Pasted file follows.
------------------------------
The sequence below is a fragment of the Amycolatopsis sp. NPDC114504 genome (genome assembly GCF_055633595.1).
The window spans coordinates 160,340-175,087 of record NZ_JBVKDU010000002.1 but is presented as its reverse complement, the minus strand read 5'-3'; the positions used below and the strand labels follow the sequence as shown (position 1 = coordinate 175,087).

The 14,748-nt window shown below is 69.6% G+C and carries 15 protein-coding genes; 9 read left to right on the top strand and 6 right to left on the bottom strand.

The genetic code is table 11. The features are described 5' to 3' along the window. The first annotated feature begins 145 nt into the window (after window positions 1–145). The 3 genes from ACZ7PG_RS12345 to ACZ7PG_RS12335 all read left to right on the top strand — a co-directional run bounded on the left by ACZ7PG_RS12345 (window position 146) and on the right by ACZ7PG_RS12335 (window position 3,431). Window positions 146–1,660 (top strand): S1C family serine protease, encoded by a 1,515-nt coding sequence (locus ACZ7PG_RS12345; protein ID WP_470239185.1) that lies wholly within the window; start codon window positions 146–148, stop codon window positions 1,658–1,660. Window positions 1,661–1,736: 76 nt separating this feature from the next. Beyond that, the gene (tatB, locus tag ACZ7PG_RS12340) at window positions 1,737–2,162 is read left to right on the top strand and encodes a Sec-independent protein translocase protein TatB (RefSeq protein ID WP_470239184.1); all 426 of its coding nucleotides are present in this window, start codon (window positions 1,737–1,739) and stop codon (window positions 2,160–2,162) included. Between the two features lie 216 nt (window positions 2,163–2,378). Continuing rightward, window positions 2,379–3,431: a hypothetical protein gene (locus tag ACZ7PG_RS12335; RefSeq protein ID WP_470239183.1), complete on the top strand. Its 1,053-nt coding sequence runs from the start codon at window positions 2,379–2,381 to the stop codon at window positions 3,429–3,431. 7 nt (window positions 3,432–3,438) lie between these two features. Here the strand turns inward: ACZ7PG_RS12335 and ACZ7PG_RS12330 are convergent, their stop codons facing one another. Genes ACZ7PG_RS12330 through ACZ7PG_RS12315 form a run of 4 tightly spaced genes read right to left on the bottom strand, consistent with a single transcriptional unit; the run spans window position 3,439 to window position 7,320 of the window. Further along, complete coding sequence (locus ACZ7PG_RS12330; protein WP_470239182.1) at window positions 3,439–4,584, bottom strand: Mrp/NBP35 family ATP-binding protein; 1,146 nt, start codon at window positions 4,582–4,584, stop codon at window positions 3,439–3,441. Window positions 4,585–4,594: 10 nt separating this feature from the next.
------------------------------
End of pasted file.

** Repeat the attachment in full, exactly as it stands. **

The sequence below is a fragment of the Amycolatopsis sp. NPDC114504 genome (genome assembly GCF_055633595.1).
The window spans coordinates 160,340-175,087 of record NZ_JBVKDU010000002.1 but is presented as its reverse complement, the minus strand read 5'-3'; the positions used below and the strand labels follow the sequence as shown (position 1 = coordinate 175,087).

The 14,748-nt window shown below is 69.6% G+C and carries 15 protein-coding genes; 9 read left to right on the top strand and 6 right to left on the bottom strand.

The genetic code is table 11. The features are described 5' to 3' along the window. The first annotated feature begins 145 nt into the window (after window positions 1–145). The 3 genes from ACZ7PG_RS12345 to ACZ7PG_RS12335 all read left to right on the top strand — a co-directional run bounded on the left by ACZ7PG_RS12345 (window position 146) and on the right by ACZ7PG_RS12335 (window position 3,431). Window positions 146–1,660 (top strand): S1C family serine protease, encoded by a 1,515-nt coding sequence (locus ACZ7PG_RS12345; protein ID WP_470239185.1) that lies wholly within the window; start codon window positions 146–148, stop codon window positions 1,658–1,660. Window positions 1,661–1,736: 76 nt separating this feature from the next. Beyond that, the gene (tatB, locus tag ACZ7PG_RS12340) at window positions 1,737–2,162 is read left to right on the top strand and encodes a Sec-independent protein translocase protein TatB (RefSeq protein ID WP_470239184.1); all 426 of its coding nucleotides are present in this window, start codon (window positions 1,737–1,739) and stop codon (window positions 2,160–2,162) included. Between the two features lie 216 nt (window positions 2,163–2,378). Continuing rightward, window positions 2,379–3,431: a hypothetical protein gene (locus tag ACZ7PG_RS12335; RefSeq protein ID WP_470239183.1), complete on the top strand. Its 1,053-nt coding sequence runs from the start codon at window positions 2,379–2,381 to the stop codon at window positions 3,429–3,431. 7 nt (window positions 3,432–3,438) lie between these two features. Here the strand turns inward: ACZ7PG_RS12335 and ACZ7PG_RS12330 are convergent, their stop codons facing one another. Genes ACZ7PG_RS12330 through ACZ7PG_RS12315 form a run of 4 tightly spaced genes read right to left on the bottom strand, consistent with a single transcriptional unit; the run spans window position 3,439 to window position 7,320 of the window. Further along, complete coding sequence (locus ACZ7PG_RS12330; protein WP_470239182.1) at window positions 3,439–4,584, bottom strand: Mrp/NBP35 family ATP-binding protein; 1,146 nt, start codon at window positions 4,582–4,584, stop codon at window positions 3,439–3,441. Window positions 4,585–4,594: 10 nt separating this feature from the next.